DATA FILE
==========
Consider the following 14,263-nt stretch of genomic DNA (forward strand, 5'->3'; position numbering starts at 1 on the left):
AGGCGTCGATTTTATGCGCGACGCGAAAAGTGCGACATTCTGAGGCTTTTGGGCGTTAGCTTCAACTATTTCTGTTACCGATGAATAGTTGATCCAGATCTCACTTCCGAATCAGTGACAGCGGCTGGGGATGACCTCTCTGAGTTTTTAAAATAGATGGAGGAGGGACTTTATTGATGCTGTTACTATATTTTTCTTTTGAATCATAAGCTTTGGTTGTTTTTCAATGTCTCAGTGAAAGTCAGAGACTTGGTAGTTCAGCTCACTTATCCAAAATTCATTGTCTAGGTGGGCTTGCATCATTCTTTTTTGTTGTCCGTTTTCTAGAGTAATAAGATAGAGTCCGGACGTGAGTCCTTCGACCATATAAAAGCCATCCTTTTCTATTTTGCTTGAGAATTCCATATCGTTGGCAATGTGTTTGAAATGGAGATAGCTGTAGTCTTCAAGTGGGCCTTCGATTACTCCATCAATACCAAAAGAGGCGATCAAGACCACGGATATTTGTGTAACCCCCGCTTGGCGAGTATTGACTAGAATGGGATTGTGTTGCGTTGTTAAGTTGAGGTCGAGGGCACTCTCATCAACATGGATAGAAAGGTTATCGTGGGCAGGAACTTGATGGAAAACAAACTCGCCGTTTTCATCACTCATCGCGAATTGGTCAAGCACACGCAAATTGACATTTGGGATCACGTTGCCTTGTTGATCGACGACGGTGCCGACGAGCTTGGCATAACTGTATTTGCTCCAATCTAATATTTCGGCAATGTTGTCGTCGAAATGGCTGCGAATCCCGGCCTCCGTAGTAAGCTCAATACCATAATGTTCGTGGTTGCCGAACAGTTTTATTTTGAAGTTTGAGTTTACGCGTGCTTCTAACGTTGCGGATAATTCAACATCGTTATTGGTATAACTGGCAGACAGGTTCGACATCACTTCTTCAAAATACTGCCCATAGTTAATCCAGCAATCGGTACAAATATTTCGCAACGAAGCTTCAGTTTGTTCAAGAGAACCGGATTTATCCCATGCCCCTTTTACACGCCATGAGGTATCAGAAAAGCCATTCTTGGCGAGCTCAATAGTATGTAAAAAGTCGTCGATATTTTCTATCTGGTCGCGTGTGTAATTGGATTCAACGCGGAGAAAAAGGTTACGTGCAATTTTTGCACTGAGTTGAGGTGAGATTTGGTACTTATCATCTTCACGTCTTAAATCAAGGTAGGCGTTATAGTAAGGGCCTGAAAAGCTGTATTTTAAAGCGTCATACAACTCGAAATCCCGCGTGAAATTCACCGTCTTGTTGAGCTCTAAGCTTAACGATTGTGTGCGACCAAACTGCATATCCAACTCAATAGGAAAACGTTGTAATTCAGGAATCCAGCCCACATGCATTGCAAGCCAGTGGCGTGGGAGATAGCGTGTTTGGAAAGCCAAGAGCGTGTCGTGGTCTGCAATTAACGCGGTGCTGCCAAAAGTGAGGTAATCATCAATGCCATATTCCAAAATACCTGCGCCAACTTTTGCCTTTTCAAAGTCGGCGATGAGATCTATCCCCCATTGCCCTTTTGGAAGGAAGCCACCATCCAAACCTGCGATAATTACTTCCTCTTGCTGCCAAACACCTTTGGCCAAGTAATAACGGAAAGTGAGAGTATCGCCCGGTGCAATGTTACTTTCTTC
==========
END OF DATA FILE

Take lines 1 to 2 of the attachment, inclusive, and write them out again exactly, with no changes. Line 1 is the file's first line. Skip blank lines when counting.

Consider the following 14,263-nt stretch of genomic DNA (forward strand, 5'->3'; position numbering starts at 1 on the left):
AGGCGTCGATTTTATGCGCGACGCGAAAAGTGCGACATTCTGAGGCTTTTGGGCGTTAGCTTCAACTATTTCTGTTACCGATGAATAGTTGATCCAGATCTCACTTCCGAATCAGTGACAGCGGCTGGGGATGACCTCTCTGAGTTTTTAAAATAGATGGAGGAGGGACTTTATTGATGCTGTTACTATATTTTTCTTTTGAATCATAAGCTTTGGTTGTTTTTCAATGTCTCAGTGAAAGTCAGAGACTTGGTAGTTCAGCTCACTTATCCAAAATTCATTGTCTAGGTGGGCTTGCATCATTCTTTTTTGTTGTCCGTTTTCTAGAGTAATAAGATAGAGTCCGGACGTGAGTCCTTCGACCATATAAAAGCCATCCTTTTCTATTTTGCTTGAGAATTCCATATCGTTGGCAATGTGTTTGAAATGGAGATAGCTGTAGTCTTCAAGTGGGCCTTCGATTACTCCATCAATACCAAAAGAGGCGATCAAGACCACGGATATTTGTGTAACCCCCGCTTGGCGAGTATTGACTAGAATGGGATTGTGTTGCGTTGTTAAGTTGAGGTCGAGGGCACTCTCATCAACATGGATAGAAAGGTTATCGTGGGCAGGAACTTGATGGAAAACAAACTCGCCGTTTTCATCACTCATCGCGAATTGGTCAAGCACACGCAAATTGACATTTGGGATCACGTTGCCTTGTTGATCGACGACGGTGCCGACGAGCTTGGCATAACTGTATTTGCTCCAATCTAATATTTCGGCAATGTTGTCGTCGAAATGGCTGCGAATCCCGGCCTCCGTAGTAAGCTCAATACCATAATGTTCGTGGTTGCCGAACAGTTTTATTTTGAAGTTTGAGTTTACGCGTGCTTCTAACGTTGCGGATAATTCAACATCGTTATTGGTATAACTGGCAGACAGGTTCGACATCACTTCTTCAAAATACTGCCCATAGTTAATCCAGCAATCGGTACAAATATTTCGCAACGAAGCTTCAGTTTGTTCAAGAGAACCGGATTTATCCCATGCCCCTTTTACACGCCATGAGGTATCAGAAAAGCCATTCTTGGCGAGCTCAATAGTATGTAAAAAGTCGTCGATATTTTCTATCTGGTCGCGTGTGTAATTGGATTCAACGCGGAGAAAAAGGTTACGTGCAATTTTTGCACTGAGTTGAGGTGAGATTTGGTACTTATCATCTTCACGTCTTAAATCAAGGTAGGCGTTATAGTAAGGGCCTGAAAAGCTGTATTTTAAAGCGTCATACAACTCGAAATCCCGCGTGAAATTCACCGTCTTGTTGAGCTCTAAGCTTAACGATTGTGTGCGACCAAACTGCATATCCAACTCAATAGGAAAACGTTGTAATTCAGGAATCCAGCCCACATGCATTGCAAGCCAGTGGCGTGGGAGATAGCGTGTTTGGAAAGCCAAGAGCGTGTCGTGGTCTGCAATTAACGCGGTGCTGCCAAAAGTGAGGTAATCATCAATGCCATATTCCAAAATACCTGCGCCAACTTTTGCCTTTTCAAAGTCGGCGATGAGATCTATCCCCCATTGCCCTTTTGGAAGGAAGCCACCATCCAAACCTGCGATAATTACTTCCTCTTGCTGCCAAACACCTTTGGCCAAGTAATAACGGAAAGTGAGAGTATCGCCCGGTGCAATGTTACTTTCTTC